Real pain. Real Anguish. Real problems. Real solutions. Real leadership
It’s been said that pain is a great motivator. In fact, I have come to believe that the things we learn – and the obstacles we overcome – during painful and trying times can spur and facilitate great accomplishments and most certainly inspire substantial progress.
I’ve spent a fair amount of time in close proximity to similarly sized machines, and have not felt any ill effects. Several residents of this community – our community – have endured great pain and personal suffering through the impacts of the operation of our town-owned wind turbines. I don’t pretend to understand or identify with the pain they have felt. I’ve spent a fair amount of time in close proximity to similarly sized machines, and have not felt any ill effects. However, I realize that those impacts are very personalized, much like individual responses to intense heat, frigid cold, and nails on a chalkboard, so any discussion of the current state of affairs must have as its foundation a recognition that those living in proximity to the turbines have impacts that are real. Real pain. Real anguish. Real problems.
The Wind Turbine Options Process Group has done a thorough and commendable job at moving this process forward. The news this week that most residents in the area of the turbines favor an option that would have the town purchase their homes denotes an important milestone and real progress. The citizens, neighbors, and all involved have worked tirelessly, always through difficult, contentious, and complex issues with mutual respect and dignity. They all deserve our gratitude, and represent what’s right with our community.
Public policy can be messy. As I’ve said before, it’s often like making sausage.Public policy can be messy. As I’ve said before, it’s often like sausage making; what goes in can be pretty ugly and distasteful, but often has an agreeable result. Many chapters in this tome have indeed been distasteful. The real pain and real anguish felt by the residents has been open and available for the public to see. We sometimes recoil at that which is a painful reflection of the potential of our own lives, and sometimes prefer to revert back to the comfort of our own existence. As a community that almost always pulls together in difficult times, though, several neighbors – based solely on their roles as fellow Falmouthites – have come together to forge a solution to this vexing and complex problem. Their work continues, but now cries out for the enthusiasm and energy and enthusiasm of a local leader to champion the cause and finish the work.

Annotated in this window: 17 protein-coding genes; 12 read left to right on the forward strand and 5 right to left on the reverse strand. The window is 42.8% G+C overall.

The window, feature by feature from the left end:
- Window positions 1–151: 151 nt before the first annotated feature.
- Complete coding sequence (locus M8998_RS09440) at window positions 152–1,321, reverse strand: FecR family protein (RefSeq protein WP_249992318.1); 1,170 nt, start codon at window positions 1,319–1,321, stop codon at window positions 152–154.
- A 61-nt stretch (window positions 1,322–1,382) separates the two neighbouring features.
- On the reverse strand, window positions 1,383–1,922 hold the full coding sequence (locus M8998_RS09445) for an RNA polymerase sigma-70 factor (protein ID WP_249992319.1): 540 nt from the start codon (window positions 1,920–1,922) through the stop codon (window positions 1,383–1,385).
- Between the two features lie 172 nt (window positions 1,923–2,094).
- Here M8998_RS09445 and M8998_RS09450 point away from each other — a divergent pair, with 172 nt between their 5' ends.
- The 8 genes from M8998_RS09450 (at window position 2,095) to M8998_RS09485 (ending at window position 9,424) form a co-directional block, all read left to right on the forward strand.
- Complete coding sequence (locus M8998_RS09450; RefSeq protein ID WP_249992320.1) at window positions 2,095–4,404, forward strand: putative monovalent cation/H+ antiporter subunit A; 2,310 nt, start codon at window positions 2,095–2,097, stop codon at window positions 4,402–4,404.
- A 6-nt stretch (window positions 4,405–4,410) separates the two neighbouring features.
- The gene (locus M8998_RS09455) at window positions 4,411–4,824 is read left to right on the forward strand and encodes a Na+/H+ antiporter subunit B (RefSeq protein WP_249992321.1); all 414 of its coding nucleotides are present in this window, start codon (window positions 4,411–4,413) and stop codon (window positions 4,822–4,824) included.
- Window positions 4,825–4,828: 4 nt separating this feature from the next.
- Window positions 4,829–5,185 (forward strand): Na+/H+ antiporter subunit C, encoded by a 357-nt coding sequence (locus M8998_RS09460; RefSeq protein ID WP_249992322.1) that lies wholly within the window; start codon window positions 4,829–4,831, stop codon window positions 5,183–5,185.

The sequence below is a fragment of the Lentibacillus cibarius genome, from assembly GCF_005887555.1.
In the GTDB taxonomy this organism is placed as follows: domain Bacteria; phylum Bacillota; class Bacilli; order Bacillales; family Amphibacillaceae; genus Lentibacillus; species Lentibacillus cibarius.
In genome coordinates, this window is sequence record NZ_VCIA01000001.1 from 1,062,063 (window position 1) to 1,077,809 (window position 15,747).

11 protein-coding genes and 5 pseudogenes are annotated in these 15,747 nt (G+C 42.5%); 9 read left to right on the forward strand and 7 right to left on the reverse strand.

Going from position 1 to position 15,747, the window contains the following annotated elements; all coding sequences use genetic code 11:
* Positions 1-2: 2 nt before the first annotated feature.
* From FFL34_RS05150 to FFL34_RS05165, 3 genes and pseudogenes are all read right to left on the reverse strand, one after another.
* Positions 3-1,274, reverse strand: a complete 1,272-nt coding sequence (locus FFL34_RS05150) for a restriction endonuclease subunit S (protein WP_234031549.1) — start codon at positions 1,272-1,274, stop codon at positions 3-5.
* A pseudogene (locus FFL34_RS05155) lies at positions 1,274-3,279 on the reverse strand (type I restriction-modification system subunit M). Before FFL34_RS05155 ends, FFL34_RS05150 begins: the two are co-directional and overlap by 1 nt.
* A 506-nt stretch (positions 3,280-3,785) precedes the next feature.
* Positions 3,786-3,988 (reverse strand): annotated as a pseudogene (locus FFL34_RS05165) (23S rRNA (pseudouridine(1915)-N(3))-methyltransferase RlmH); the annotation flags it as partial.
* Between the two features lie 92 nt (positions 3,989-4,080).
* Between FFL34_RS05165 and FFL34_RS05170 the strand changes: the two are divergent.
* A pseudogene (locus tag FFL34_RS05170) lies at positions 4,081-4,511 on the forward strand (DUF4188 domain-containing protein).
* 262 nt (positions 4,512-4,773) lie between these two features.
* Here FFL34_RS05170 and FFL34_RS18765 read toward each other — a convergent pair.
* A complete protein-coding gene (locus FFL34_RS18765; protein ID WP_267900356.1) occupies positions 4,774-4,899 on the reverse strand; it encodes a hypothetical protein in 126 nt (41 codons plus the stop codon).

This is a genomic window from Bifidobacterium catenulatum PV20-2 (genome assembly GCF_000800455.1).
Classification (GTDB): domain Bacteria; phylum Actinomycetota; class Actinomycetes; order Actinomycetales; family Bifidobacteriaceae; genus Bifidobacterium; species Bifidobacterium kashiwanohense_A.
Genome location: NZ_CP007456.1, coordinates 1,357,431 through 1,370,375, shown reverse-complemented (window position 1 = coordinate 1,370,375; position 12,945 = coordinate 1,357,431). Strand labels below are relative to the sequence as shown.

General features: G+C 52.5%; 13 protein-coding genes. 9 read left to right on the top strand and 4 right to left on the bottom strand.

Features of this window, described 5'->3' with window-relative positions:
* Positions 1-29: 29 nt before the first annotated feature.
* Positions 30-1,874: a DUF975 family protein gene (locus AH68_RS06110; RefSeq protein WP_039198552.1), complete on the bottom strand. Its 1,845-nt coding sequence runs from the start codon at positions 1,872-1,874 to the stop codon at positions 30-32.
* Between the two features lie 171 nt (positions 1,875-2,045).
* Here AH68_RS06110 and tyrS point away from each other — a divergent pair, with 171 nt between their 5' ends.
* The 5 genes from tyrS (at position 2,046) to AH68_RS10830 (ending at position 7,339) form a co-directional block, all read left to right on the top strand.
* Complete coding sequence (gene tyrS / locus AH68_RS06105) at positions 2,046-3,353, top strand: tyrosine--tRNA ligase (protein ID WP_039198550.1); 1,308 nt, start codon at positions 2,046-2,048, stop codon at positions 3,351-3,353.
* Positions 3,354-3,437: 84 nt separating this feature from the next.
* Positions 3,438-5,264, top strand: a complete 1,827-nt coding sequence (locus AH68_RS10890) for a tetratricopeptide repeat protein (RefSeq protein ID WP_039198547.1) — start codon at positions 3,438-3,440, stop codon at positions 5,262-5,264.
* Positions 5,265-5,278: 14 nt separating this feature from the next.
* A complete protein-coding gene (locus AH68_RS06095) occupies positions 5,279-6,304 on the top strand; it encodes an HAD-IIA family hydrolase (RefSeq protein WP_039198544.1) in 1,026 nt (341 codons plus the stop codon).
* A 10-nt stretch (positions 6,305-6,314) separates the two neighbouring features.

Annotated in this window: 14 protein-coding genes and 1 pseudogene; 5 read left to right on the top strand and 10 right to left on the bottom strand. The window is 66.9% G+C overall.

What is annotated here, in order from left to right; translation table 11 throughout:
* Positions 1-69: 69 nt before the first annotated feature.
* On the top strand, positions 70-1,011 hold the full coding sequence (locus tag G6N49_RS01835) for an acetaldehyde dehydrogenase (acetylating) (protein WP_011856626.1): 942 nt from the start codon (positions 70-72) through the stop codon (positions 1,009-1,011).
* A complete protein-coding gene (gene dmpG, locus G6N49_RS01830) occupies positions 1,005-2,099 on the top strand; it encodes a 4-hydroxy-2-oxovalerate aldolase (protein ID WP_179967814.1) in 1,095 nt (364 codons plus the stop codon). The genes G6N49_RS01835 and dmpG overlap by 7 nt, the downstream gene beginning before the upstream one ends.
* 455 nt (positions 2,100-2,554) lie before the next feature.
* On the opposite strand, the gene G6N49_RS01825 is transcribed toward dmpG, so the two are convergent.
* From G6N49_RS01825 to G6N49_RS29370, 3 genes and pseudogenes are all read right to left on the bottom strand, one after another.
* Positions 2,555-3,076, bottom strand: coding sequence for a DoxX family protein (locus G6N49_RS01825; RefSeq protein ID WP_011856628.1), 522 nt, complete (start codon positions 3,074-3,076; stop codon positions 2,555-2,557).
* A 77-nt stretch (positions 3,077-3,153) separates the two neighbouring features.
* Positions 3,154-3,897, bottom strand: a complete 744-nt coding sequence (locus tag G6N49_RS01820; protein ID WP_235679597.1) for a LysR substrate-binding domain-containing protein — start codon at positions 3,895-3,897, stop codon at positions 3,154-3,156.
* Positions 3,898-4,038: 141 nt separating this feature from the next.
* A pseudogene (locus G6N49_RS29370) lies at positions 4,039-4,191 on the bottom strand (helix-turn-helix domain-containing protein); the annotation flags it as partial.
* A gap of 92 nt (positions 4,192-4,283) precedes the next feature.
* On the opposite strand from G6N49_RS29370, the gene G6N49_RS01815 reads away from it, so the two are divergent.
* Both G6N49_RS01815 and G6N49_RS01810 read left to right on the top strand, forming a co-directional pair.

As I mentioned several months ago in this space, one such dedicated and thoughtful Falmouthite, businessman, artist, and all-around good citizen Jim Bowen shared some thoughts on this very issue. He said, “I believe that we can make lemonade out of this lemon by being bold in our thinking. I think that the town should buy the properties that are affected and create a "Town Campus". This campus would include the Town Hall, a sorely needed Police station, a new Senior Citizens Center and more. The land is centrally located in Falmouth for the public from all over town to do their business.
We could also place the RMV there and the Retirement Board among others. The present buildings for these agencies could be sold off, especially the Town Hall. I see the town hall on Main Street as potential retail space on the ground floor and apartments or luxury condos above. We could get top dollar for this property from a developer, but we could restrict its uses to those which are beneficial to Main Street. It would also open up parking for the shops.”
Falmouth needs a local leader of similar character, grit and fortitude to emerge.American religious leader and author Thomas S. Monson said, “the future will present insurmountable problems – only when we consider them insurmountable.” Many times throughout our history, seemingly insurmountable problems – apparently overwhelming and undefeatable issues – have faced us. It has been during those times that truly great leaders have emerged and excelled.
President Lincoln, through sometimes sheer will, personal passion, and his everyman ability to relate to his fellow man, led this nation through its darkest days. Rosa Parks rebuked generations of bigoted thinking and came to represent the immense power of individual courage. President Reagan stared down a dark and largely unknown adversary, and averted a potential nuclear Armageddon.
Falmouth needs a local leader of similar character, grit and fortitude to emerge. Who will step up and take on this seemingly insurmountable problem? Who among us possesses the ability and willingness to seize upon the energy and hard work of the Options Group and fight for the funding and through the bureaucracy to make it happen?
I don’t know the answer, but am laying down the challenge. Real pain. Real Anguish. Real problems.
Real solutions. Real leadership.